It felt like someone who knew how to use a camera, and how to edit, and how to direct artists, who had all that technical knowledge.  They just weren’t used to putting it all together in an exciting way.  Which is what a student film is supposed to be like, you need to learn the basics and prove you can make a standard film before you start experimenting.

This is really unusual for a first film in Indian cinema.  If you look at someone like Karan Johar, in terms of really high level technical expertise in framing and lighting and stuff, real cutting edge using everything in the film toolbox sort of knowledge, he only came of age with ADHM.  But in terms of putting a movie together in the most emotionally effective way, and bringing out something new in his characters and actors, all of those outside the box things, he was right there in the beginning.

It’s funny, most Indian directors start with the flourishes and learn the basics later.  Maybe because films are so hard to make?  You can only get production money if you have some kind of off the wall talent, not just if you know how to use a camera?  And, of course, because formal film training is well-nigh impossible to get.  There’s the unofficial mentorship programs at Dharma, Yash Raj, Excel, and sometimes Bhatt films.  There’s IIFT.  And now there’s also Whistling Woods.  But most first time directors are coming out of growing up on filmsets watching what their fathers did, not actually sitting down in an organized fashion and picking up every piece of equipment in turn and learning what it does.  But Vineeth here shows a confidence in how everything functions and comes together in a film.  Maybe because he has a technical degree?  He wanted to learn all the technical part of it first and test out his knowledge?  And then in his next movies he started putting in the flourishes.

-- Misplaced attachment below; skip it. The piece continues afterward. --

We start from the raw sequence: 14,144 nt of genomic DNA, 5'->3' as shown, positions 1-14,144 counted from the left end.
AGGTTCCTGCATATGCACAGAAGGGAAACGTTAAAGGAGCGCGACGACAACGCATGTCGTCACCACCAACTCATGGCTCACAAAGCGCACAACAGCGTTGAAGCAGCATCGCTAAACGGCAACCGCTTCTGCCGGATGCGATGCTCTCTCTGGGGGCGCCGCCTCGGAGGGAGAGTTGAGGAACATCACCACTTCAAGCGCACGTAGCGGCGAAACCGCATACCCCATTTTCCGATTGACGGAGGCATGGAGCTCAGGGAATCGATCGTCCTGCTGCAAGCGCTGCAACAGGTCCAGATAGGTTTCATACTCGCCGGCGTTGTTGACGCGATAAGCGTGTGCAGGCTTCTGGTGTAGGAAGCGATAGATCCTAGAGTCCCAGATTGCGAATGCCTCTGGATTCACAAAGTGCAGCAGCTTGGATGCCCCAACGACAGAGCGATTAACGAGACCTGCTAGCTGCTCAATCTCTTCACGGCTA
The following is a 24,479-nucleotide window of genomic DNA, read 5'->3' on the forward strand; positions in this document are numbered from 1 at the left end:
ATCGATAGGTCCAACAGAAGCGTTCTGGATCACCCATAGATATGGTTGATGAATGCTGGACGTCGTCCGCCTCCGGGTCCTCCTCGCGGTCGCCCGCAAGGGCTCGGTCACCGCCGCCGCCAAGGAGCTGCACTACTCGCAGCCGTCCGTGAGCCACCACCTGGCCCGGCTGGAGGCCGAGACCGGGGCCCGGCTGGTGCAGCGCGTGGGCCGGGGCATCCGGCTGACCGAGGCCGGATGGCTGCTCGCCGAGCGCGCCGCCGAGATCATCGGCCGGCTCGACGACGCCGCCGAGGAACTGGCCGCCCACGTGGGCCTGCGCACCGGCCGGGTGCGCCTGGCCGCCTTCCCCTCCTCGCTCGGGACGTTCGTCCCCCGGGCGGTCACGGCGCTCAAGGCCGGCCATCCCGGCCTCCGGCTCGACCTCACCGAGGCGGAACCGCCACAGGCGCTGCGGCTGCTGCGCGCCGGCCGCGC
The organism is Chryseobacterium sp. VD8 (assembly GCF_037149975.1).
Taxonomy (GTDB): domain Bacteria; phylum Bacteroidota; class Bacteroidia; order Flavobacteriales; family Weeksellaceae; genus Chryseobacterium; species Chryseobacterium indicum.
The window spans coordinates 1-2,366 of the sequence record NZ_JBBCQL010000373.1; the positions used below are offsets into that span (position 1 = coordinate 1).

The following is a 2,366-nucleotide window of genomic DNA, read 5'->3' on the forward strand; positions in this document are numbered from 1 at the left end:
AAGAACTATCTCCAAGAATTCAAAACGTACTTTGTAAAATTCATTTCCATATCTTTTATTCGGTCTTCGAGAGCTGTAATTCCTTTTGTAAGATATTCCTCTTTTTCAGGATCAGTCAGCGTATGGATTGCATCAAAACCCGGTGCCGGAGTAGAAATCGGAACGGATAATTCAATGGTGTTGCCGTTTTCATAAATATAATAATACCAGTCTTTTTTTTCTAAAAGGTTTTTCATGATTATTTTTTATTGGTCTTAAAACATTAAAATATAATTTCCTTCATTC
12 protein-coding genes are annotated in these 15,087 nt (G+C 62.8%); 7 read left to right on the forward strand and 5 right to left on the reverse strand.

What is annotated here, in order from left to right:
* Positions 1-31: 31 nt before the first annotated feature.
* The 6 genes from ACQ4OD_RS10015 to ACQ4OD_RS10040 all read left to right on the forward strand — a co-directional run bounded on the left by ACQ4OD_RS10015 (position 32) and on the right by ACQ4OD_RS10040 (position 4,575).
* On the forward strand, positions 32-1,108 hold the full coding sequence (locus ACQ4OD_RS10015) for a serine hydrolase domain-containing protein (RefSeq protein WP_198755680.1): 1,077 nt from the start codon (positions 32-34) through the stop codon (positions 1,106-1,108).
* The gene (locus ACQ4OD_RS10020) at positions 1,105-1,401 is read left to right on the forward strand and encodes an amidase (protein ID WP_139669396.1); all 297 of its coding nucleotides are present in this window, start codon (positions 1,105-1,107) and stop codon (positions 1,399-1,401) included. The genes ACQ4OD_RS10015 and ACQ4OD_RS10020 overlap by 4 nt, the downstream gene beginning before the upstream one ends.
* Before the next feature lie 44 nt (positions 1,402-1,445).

I just looked him up, and turns out I have seen every movie Vineeth directed!  And enjoyed them all.  But I wouldn’t have necessarily thought they had the same director just because his technical abilities changed so much which each film.  Thattathin Marayathu, right after this one, already had some really striking unusual images in it.  And the story was a lot more unique, just little twists and turns that I wouldn’t expect in a standard love story.

(Just one movie further on, and so much more sophisticated!)

And then Thira was something totally different!  Multiple perspectives, lots of jumping between stories, a unique hero, and many interesting set-pieces with strange locations and images.  And finally, Jacobinte Swarigan is something new again.  The most character focused of his films, but with the most mature awareness of how to use visuals to support those characters, whether it is sand dunes or the roof of an apartment building at night.

This first movie thought, I wouldn’t think it was made by the same person as the other two, because it was just so plebeian.  In every way.  The camera angles and sets and all of that were acceptable, but uninteresting.  The characters had no surprising changes to them.  And the plot was exactly the same as every other backstage “let’s put on a show” kind of movie from Mickey Rooney on up.